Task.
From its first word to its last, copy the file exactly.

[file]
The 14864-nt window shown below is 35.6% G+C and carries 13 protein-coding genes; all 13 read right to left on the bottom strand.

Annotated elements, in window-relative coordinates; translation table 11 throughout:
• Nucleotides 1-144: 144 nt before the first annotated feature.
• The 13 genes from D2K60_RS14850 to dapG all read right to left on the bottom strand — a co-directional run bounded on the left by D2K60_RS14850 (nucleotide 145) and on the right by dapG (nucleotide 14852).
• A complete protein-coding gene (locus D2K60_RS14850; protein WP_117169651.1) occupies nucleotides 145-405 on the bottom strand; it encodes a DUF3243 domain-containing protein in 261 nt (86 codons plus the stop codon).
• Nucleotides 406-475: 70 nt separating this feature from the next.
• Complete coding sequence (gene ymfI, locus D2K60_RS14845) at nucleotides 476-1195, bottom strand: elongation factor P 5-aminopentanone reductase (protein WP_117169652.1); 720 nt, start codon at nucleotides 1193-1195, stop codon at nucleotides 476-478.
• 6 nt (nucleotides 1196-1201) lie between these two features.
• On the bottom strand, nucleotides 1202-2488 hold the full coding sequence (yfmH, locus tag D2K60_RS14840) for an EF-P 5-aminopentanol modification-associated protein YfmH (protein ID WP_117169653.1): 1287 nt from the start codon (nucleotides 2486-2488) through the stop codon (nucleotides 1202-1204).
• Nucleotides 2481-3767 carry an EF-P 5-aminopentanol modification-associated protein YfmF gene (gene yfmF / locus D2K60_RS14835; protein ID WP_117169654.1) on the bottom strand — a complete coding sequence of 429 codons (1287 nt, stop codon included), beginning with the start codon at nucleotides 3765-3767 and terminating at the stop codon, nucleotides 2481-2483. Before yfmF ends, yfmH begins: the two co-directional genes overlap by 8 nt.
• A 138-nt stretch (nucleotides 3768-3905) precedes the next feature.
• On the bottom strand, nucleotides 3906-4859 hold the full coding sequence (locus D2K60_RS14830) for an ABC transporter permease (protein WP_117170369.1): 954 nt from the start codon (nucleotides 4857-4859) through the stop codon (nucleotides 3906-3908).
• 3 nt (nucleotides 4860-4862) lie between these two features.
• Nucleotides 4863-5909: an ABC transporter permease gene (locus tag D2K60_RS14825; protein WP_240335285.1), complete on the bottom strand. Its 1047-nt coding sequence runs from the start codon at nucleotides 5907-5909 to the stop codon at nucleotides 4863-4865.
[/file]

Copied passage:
The 14864-nt window shown below is 35.6% G+C and carries 13 protein-coding genes; all 13 read right to left on the bottom strand.

Annotated elements, in window-relative coordinates; translation table 11 throughout:
• Nucleotides 1-144: 144 nt before the first annotated feature.
• The 13 genes from D2K60_RS14850 to dapG all read right to left on the bottom strand — a co-directional run bounded on the left by D2K60_RS14850 (nucleotide 145) and on the right by dapG (nucleotide 14852).
• A complete protein-coding gene (locus D2K60_RS14850; protein WP_117169651.1) occupies nucleotides 145-405 on the bottom strand; it encodes a DUF3243 domain-containing protein in 261 nt (86 codons plus the stop codon).
• Nucleotides 406-475: 70 nt separating this feature from the next.
• Complete coding sequence (gene ymfI, locus D2K60_RS14845) at nucleotides 476-1195, bottom strand: elongation factor P 5-aminopentanone reductase (protein WP_117169652.1); 720 nt, start codon at nucleotides 1193-1195, stop codon at nucleotides 476-478.
• 6 nt (nucleotides 1196-1201) lie between these two features.
• On the bottom strand, nucleotides 1202-2488 hold the full coding sequence (yfmH, locus tag D2K60_RS14840) for an EF-P 5-aminopentanol modification-associated protein YfmH (protein ID WP_117169653.1): 1287 nt from the start codon (nucleotides 2486-2488) through the stop codon (nucleotides 1202-1204).
• Nucleotides 2481-3767 carry an EF-P 5-aminopentanol modification-associated protein YfmF gene (gene yfmF / locus D2K60_RS14835; protein ID WP_117169654.1) on the bottom strand — a complete coding sequence of 429 codons (1287 nt, stop codon included), beginning with the start codon at nucleotides 3765-3767 and terminating at the stop codon, nucleotides 2481-2483. Before yfmF ends, yfmH begins: the two co-directional genes overlap by 8 nt.
• A 138-nt stretch (nucleotides 3768-3905) precedes the next feature.
• On the bottom strand, nucleotides 3906-4859 hold the full coding sequence (locus D2K60_RS14830) for an ABC transporter permease (protein WP_117170369.1): 954 nt from the start codon (nucleotides 4857-4859) through the stop codon (nucleotides 3906-3908).
• 3 nt (nucleotides 4860-4862) lie between these two features.
• Nucleotides 4863-5909: an ABC transporter permease gene (locus tag D2K60_RS14825; protein WP_240335285.1), complete on the bottom strand. Its 1047-nt coding sequence runs from the start codon at nucleotides 5907-5909 to the stop codon at nucleotides 4863-4865.